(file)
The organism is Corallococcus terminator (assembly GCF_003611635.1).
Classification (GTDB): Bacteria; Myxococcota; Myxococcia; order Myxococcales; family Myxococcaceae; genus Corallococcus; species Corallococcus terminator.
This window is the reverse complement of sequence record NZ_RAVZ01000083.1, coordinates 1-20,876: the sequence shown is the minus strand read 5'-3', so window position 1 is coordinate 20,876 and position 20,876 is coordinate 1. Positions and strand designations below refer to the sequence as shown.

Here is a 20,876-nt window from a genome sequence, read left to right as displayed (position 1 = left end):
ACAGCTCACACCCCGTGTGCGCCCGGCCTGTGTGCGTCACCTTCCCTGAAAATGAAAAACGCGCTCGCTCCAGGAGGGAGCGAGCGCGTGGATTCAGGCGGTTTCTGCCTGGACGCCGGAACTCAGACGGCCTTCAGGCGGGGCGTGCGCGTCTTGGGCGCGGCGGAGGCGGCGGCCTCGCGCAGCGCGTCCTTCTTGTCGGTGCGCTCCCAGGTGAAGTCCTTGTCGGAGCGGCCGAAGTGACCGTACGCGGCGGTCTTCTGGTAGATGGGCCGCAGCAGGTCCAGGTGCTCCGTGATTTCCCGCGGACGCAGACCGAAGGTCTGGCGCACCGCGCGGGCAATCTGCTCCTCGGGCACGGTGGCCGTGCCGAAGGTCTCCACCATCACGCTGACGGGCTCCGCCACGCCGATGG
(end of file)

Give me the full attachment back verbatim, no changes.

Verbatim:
The organism is Corallococcus terminator (assembly GCF_003611635.1).
Classification (GTDB): Bacteria; Myxococcota; Myxococcia; order Myxococcales; family Myxococcaceae; genus Corallococcus; species Corallococcus terminator.
This window is the reverse complement of sequence record NZ_RAVZ01000083.1, coordinates 1-20,876: the sequence shown is the minus strand read 5'-3', so window position 1 is coordinate 20,876 and position 20,876 is coordinate 1. Positions and strand designations below refer to the sequence as shown.

Here is a 20,876-nt window from a genome sequence, read left to right as displayed (position 1 = left end):
ACAGCTCACACCCCGTGTGCGCCCGGCCTGTGTGCGTCACCTTCCCTGAAAATGAAAAACGCGCTCGCTCCAGGAGGGAGCGAGCGCGTGGATTCAGGCGGTTTCTGCCTGGACGCCGGAACTCAGACGGCCTTCAGGCGGGGCGTGCGCGTCTTGGGCGCGGCGGAGGCGGCGGCCTCGCGCAGCGCGTCCTTCTTGTCGGTGCGCTCCCAGGTGAAGTCCTTGTCGGAGCGGCCGAAGTGACCGTACGCGGCGGTCTTCTGGTAGATGGGCCGCAGCAGGTCCAGGTGCTCCGTGATTTCCCGCGGACGCAGACCGAAGGTCTGGCGCACCGCGCGGGCAATCTGCTCCTCGGGCACGGTGGCCGTGCCGAAGGTCTCCACCATCACGCTGACGGGCTCCGCCACGCCGATGG